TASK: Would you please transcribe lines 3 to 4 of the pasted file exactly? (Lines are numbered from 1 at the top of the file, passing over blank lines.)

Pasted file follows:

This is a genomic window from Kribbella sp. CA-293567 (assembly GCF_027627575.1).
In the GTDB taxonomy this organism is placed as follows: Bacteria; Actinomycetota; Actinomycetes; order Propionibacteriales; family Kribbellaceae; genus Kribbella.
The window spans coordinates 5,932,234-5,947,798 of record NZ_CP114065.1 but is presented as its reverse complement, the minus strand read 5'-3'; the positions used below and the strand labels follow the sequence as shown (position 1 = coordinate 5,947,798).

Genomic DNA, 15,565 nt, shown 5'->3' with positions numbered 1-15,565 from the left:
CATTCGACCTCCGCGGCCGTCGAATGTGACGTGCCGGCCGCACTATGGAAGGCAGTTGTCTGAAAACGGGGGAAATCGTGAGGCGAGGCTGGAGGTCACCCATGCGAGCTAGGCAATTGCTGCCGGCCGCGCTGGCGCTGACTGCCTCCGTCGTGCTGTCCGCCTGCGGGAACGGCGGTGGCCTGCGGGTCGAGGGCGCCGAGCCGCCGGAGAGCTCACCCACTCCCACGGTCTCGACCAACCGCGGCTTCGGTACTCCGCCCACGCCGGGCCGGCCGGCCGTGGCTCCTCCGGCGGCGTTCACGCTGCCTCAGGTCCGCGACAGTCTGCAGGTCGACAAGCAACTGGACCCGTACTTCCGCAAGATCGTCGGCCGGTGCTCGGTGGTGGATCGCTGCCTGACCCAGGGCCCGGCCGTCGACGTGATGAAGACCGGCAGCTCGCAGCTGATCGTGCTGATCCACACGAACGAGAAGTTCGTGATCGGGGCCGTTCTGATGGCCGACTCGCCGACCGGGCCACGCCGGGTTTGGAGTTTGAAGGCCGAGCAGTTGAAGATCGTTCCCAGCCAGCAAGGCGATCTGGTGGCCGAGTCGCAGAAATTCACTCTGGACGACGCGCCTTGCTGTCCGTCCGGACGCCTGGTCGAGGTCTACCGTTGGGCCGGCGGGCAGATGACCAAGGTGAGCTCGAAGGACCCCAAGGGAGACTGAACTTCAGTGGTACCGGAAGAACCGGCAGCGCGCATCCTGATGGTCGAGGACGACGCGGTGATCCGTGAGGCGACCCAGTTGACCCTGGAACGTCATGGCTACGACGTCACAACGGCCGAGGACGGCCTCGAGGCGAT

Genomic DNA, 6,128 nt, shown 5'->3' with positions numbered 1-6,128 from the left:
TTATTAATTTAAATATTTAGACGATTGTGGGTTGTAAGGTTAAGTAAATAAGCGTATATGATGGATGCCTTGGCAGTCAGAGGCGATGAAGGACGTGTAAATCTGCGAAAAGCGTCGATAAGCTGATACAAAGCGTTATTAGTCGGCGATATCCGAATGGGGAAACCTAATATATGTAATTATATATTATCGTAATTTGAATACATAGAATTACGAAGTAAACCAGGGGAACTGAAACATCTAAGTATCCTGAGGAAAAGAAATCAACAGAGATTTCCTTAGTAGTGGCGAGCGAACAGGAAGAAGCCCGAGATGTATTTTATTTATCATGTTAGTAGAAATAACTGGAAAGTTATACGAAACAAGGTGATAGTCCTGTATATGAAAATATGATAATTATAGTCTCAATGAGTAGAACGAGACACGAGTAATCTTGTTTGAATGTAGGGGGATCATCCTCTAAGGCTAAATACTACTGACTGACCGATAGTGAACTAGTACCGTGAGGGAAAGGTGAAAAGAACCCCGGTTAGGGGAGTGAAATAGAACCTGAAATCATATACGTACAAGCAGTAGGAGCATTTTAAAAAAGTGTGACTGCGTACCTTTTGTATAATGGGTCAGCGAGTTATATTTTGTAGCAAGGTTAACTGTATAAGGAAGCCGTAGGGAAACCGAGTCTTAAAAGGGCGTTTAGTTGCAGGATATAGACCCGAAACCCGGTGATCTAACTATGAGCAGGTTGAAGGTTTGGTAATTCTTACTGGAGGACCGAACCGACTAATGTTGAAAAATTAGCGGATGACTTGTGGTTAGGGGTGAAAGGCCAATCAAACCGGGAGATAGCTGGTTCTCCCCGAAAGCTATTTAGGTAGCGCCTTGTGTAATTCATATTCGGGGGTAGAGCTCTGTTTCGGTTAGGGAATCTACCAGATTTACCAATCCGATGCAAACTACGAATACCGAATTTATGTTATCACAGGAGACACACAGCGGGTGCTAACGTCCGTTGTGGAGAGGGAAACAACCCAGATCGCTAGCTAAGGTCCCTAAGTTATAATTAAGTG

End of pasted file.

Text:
The window spans coordinates 5,932,234-5,947,798 of record NZ_CP114065.1 but is presented as its reverse complement, the minus strand read 5'-3'; the positions used below and the strand labels follow the sequence as shown (position 1 = coordinate 5,947,798).

Genomic DNA, 15,565 nt, shown 5'->3' with positions numbered 1-15,565 from the left: